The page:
members of your most important outside audiences.
Questions like these: how much do you know about our
organization? How much do you know about our services
or products and employees? Have you had prior contact
with us and were you pleased with the interchange? Have
you experienced problems with our people or procedures?

As you might suspect, the perception monitoring part of
the effort can be handled by professional survey people IF
the budget is there. However, you can always use your PR
people who are also in the perception and behavior business
and can pursue the same objective: identify untruths, false
assumptions, unfounded rumors, inaccuracies, misconceptions
and any other negative perception that might translate into
hurtful behaviors.

Here, you need to set your public relations goal, one that
addresses the aberrations that cropped up during your key
audience perception monitoring. No doubt your new goal
will strive to straighten out that dangerous misconception,
or correct that gross inaccuracy, or do something about
that damaging rumor.

Every goal needs a strategy to show you how to get there.
There are three strategic choices when it comes to doing
something about a perception or opinion challenge: create
perception where there may be none, change the perception,
or reinforce it. By the way, if you select the wrong strategy,
it will taste like horseradish sauce on your brownies. So be
certain the new strategy fits well with your new public
relations goal. For example, you don’t want to select “change”
when the reality dictates a “reinforce” strategy.

Since there is never any rest for the weary, you must now task
your PR team to prepare some carefully targeted, corrective
language. Language that is compelling, persuasive and
believable AND clear and factual. There is little choice here.
You must correct a damaging perception by shifting opinion
towards your point of view, leading to the desired behaviors.

Now, work with your communications specialists to select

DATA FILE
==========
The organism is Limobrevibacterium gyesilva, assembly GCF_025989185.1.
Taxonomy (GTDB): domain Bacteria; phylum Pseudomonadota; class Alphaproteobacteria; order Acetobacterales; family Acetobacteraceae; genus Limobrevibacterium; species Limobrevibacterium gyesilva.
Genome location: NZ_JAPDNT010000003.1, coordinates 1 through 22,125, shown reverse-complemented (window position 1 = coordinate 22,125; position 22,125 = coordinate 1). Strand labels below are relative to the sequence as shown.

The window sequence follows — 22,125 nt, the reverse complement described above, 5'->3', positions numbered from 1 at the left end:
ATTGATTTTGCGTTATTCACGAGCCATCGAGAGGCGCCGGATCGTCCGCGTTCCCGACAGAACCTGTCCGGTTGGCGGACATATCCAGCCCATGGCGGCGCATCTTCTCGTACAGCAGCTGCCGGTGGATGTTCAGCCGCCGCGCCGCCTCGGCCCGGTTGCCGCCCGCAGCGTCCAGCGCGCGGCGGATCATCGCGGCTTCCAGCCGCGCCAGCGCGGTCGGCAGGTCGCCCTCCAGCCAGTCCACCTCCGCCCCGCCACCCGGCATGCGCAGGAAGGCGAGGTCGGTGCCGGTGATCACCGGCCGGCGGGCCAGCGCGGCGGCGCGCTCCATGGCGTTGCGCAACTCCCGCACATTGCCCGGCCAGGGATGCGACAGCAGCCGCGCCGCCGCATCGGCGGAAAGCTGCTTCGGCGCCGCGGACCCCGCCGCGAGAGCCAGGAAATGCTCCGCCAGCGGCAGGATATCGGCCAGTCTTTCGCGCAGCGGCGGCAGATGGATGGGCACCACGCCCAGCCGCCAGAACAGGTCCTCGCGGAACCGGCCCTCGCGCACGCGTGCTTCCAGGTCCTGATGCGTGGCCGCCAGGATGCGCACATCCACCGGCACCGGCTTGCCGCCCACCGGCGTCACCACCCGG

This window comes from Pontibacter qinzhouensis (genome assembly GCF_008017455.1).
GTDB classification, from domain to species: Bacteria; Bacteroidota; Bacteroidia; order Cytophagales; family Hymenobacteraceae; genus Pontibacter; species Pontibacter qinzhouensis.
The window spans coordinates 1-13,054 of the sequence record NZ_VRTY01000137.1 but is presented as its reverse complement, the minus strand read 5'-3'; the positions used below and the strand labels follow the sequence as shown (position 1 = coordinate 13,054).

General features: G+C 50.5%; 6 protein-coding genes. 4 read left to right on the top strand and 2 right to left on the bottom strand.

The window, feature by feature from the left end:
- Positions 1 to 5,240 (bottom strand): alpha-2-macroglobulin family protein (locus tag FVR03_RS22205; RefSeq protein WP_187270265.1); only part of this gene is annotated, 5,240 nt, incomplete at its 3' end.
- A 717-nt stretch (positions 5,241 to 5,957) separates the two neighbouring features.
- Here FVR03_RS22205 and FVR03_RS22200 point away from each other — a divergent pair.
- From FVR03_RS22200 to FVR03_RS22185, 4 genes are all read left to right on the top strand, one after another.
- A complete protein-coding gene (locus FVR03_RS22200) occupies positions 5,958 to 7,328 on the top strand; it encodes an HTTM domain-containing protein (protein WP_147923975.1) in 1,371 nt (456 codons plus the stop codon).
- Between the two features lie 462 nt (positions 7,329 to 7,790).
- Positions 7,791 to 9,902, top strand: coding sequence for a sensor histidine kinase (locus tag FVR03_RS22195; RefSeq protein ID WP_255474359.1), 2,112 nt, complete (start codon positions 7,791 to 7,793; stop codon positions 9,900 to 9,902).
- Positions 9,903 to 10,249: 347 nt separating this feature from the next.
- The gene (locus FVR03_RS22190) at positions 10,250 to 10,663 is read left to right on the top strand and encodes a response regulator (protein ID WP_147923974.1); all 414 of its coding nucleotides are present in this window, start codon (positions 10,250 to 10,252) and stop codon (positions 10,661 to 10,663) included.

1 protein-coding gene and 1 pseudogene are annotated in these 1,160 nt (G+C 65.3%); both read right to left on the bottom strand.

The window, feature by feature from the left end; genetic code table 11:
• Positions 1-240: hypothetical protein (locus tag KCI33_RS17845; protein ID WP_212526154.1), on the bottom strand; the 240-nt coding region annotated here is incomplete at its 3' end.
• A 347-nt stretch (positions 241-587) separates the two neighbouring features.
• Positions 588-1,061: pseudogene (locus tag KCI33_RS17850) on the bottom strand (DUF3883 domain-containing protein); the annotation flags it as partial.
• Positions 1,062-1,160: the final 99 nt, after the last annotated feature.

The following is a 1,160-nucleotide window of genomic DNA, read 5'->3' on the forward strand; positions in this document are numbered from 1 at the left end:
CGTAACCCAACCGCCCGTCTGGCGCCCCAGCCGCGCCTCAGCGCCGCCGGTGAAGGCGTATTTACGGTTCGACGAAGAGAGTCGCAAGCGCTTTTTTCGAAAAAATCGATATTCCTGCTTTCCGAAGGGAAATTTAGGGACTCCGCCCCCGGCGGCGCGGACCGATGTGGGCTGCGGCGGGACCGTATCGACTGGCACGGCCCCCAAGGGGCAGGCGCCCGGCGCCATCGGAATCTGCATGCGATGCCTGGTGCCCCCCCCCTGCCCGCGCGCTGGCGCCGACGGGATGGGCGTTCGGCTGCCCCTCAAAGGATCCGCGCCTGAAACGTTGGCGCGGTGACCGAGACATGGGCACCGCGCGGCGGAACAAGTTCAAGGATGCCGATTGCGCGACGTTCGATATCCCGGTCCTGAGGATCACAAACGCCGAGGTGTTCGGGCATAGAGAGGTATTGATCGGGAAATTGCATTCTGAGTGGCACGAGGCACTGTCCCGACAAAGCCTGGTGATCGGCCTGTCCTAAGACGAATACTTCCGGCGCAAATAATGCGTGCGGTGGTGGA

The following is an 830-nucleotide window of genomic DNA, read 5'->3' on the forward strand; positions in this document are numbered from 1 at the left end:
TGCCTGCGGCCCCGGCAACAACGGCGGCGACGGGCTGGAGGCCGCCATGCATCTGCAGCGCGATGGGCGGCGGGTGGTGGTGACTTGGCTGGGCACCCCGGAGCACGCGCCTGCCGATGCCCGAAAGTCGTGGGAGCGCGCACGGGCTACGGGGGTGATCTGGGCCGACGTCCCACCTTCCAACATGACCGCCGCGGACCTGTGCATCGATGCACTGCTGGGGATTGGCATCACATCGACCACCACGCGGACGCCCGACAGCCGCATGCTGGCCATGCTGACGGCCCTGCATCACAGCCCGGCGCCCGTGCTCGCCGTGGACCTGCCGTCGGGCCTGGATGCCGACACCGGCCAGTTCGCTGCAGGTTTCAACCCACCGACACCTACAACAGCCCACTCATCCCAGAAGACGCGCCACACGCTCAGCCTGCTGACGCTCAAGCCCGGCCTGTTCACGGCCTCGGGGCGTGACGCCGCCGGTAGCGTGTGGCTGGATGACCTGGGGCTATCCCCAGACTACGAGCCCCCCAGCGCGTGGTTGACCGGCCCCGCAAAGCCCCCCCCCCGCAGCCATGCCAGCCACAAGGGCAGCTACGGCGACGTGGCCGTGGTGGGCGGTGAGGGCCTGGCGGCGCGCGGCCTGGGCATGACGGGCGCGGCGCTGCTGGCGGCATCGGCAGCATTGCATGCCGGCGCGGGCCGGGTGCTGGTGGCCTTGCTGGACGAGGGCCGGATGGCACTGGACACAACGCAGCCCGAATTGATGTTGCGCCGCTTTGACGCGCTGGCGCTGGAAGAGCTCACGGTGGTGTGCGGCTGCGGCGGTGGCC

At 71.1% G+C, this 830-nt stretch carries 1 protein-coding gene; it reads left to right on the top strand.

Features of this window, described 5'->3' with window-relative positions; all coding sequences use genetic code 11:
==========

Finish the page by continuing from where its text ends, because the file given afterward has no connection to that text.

the communications tactics most likely to carry your words
to the attention of your target audience. You can pick from
dozens that are available. From speeches, facility tours,
emails and brochures to consumer briefings, media interviews,
newsletters, personal meetings and many others. But be sure
that the tactics you pick are known to reach folks just like
your audience members.

Because the credibility of a message can depend on how
it’s delivered, you might introduce it to smaller gatherings
rather than using higher-profile tactics such as news releases
or talk show appearances.

When you no longer can resist calls for a progress report,
you will have to respond by returning to the field with your
PR team for a second perception monitoring session with
members of your external audience. Using many of the same
questions used in the first benchmark session, you’ll now be alert
for signs that the bad news perception is being altered in
your direction.

In the event the program loses momentum, you can always
accelerate matters by using more communications tactics
along with increased frequencies.

Again as the kids say, it IS cool when public relations gives
you a choiceBusiness Management Articles, one that lets you alter individual perception in
a way that results in changed behaviors that lead directly to
your organization’s success.

end

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ABOUT THE AUTHOR


Bob Kelly counsels managers about using the fundamental premise of public
relations to achieve their operating objectives. He has been DPR,
Pepsi-Cola Co.; AGM-PR, Texaco Inc.; VP-PR, Olin Corp.; VP-PR,
Newport News Shipbuilding & Drydock Co.; director of communi-
cations, U.S. Department of the Interior, and deputy assistant press
secretary, The White House. mailto:bobkelly@TNI.net Visit:http://www.prcommentary.com